This was my introduction to the sardine run, and the squealing through my DV, which was heard by dive buddies, reason for my Shark Warrior nickname to be humorously questioned. But that brief experience was all I needed, I was hooked and wanting more of the same, much more. It was my third attempt of the sardine run. The previous two, spaced by 5 years, were totally uneventful due to timing and conditions – I never saw a single sardine. This third time lucky I had joined Walter Bernardis of African Watersports, who has been leading sardine run expeditions for over 10 years and definitely runs one of the most professional operations around. I also joined good friend and famous underwater photographer, Michael Aw, who has been diving the run for six years in a row with Walter.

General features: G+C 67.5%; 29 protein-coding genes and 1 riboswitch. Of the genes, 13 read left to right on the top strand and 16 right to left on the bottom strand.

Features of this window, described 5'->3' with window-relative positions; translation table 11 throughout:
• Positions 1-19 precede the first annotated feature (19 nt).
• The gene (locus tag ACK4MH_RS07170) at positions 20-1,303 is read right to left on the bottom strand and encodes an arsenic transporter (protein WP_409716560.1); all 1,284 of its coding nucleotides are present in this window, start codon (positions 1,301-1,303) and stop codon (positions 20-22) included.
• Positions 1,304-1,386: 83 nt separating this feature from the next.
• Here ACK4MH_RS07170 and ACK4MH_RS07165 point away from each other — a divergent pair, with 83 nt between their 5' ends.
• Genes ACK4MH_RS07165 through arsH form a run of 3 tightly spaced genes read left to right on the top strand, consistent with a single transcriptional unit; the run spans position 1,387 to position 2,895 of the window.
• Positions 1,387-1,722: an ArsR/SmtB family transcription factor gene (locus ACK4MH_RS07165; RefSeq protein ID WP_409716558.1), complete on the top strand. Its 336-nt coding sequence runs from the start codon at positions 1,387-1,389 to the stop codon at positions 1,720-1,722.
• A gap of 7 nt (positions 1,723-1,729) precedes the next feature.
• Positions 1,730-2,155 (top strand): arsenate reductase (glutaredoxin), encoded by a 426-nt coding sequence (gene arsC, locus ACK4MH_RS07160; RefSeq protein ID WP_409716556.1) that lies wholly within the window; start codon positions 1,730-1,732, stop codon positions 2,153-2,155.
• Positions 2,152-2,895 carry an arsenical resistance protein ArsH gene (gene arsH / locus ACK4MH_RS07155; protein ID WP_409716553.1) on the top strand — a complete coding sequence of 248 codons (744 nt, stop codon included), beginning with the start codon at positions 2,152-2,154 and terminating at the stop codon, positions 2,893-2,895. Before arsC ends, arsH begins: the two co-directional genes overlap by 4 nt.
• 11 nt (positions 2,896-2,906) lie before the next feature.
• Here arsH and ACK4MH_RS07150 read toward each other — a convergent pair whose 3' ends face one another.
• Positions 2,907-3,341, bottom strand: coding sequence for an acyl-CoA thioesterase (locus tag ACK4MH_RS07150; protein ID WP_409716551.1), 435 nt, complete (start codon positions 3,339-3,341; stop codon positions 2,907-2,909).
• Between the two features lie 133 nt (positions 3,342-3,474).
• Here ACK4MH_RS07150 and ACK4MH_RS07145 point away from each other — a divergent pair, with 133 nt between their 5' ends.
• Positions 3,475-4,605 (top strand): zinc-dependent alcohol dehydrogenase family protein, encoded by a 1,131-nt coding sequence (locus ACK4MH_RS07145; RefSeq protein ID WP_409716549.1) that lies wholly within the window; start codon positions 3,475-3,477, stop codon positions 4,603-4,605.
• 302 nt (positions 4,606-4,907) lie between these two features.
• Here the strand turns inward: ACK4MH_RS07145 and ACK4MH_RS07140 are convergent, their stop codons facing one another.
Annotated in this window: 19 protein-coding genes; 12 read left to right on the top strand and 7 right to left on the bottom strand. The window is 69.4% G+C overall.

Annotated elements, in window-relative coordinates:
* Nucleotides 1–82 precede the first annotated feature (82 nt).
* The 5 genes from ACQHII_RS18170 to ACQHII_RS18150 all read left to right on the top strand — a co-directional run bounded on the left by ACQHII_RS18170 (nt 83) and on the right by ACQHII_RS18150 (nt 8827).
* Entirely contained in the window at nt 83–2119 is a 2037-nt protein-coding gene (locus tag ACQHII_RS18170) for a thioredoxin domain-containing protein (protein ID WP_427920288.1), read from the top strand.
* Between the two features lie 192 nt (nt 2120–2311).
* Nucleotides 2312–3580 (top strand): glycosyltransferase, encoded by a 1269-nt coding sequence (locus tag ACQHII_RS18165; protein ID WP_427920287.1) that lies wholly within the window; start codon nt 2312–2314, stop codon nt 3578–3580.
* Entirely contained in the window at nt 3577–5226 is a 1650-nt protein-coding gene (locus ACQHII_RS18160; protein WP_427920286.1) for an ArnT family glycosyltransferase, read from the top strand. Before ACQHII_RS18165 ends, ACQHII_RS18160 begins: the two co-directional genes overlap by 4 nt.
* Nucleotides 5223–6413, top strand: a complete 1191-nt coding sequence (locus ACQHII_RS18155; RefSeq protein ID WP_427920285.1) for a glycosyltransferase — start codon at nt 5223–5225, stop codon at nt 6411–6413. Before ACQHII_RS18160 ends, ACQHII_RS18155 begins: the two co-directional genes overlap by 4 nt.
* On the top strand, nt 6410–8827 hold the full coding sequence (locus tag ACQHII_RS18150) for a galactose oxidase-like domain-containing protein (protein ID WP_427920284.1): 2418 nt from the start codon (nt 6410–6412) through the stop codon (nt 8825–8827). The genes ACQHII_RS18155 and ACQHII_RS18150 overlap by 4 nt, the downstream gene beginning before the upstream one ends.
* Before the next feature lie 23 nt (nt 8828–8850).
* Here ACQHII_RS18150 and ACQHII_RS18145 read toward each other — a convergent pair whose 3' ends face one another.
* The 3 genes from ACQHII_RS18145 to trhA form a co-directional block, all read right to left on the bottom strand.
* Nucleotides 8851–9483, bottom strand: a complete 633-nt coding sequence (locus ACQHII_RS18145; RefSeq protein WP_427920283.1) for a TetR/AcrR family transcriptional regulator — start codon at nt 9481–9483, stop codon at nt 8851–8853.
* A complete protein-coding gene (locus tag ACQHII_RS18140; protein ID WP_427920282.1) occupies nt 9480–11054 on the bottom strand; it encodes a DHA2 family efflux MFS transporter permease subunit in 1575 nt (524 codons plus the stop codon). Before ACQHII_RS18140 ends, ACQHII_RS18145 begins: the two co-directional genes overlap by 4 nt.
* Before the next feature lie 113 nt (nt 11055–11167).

That the run is referred to as the Greatest Shoal and Show on Earth, rivaling the wildebeest migration, is for good reason, it is the greatest gathering of predators known. Over 20 000 common dolphins, 2000 bottlenose dolphins, thousands of sharks: bronze whaler sharks, dusky sharks, blacktip sharks, spinner sharks, zambezi sharks, even the odd raggie; various game fish, seals and birds such as the Cape gannet, cormorants, terns, including the Brydes whale who can swallow 10 000 fish in a single mouthful, all feast on the sardines. The run occurs during May to late July each year when a current of cold water heads north from the Agulhas Bank up to Mozambique, and still further east into the Indian Ocean bringing with it the sardines.